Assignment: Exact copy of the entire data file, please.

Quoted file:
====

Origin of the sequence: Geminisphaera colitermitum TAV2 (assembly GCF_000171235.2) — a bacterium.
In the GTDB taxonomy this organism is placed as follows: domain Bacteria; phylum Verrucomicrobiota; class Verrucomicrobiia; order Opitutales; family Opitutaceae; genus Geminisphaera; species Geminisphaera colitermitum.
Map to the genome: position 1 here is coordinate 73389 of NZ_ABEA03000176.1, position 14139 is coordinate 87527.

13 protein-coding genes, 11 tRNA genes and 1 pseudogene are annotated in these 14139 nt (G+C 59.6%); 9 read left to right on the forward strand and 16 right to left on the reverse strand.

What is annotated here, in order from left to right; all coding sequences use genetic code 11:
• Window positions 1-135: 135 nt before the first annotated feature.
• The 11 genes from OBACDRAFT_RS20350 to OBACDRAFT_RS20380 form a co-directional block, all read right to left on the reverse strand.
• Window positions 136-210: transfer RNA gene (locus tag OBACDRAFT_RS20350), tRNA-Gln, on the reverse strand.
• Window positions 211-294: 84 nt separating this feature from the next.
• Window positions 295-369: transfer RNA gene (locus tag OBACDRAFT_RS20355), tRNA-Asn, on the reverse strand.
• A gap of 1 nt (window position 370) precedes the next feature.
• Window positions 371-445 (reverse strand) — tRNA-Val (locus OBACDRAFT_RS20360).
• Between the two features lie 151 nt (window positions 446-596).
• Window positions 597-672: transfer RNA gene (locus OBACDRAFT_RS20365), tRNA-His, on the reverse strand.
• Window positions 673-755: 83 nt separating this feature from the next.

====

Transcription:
Origin of the sequence: Geminisphaera colitermitum TAV2 (assembly GCF_000171235.2) — a bacterium.
In the GTDB taxonomy this organism is placed as follows: domain Bacteria; phylum Verrucomicrobiota; class Verrucomicrobiia; order Opitutales; family Opitutaceae; genus Geminisphaera; species Geminisphaera colitermitum.
Map to the genome: position 1 here is coordinate 73389 of NZ_ABEA03000176.1, position 14139 is coordinate 87527.

13 protein-coding genes, 11 tRNA genes and 1 pseudogene are annotated in these 14139 nt (G+C 59.6%); 9 read left to right on the forward strand and 16 right to left on the reverse strand.

What is annotated here, in order from left to right; all coding sequences use genetic code 11:
• Window positions 1-135: 135 nt before the first annotated feature.
• The 11 genes from OBACDRAFT_RS20350 to OBACDRAFT_RS20380 form a co-directional block, all read right to left on the reverse strand.
• Window positions 136-210: transfer RNA gene (locus tag OBACDRAFT_RS20350), tRNA-Gln, on the reverse strand.
• Window positions 211-294: 84 nt separating this feature from the next.
• Window positions 295-369: transfer RNA gene (locus tag OBACDRAFT_RS20355), tRNA-Asn, on the reverse strand.
• A gap of 1 nt (window position 370) precedes the next feature.
• Window positions 371-445 (reverse strand) — tRNA-Val (locus OBACDRAFT_RS20360).
• Between the two features lie 151 nt (window positions 446-596).
• Window positions 597-672: transfer RNA gene (locus OBACDRAFT_RS20365), tRNA-His, on the reverse strand.
• Window positions 673-755: 83 nt separating this feature from the next.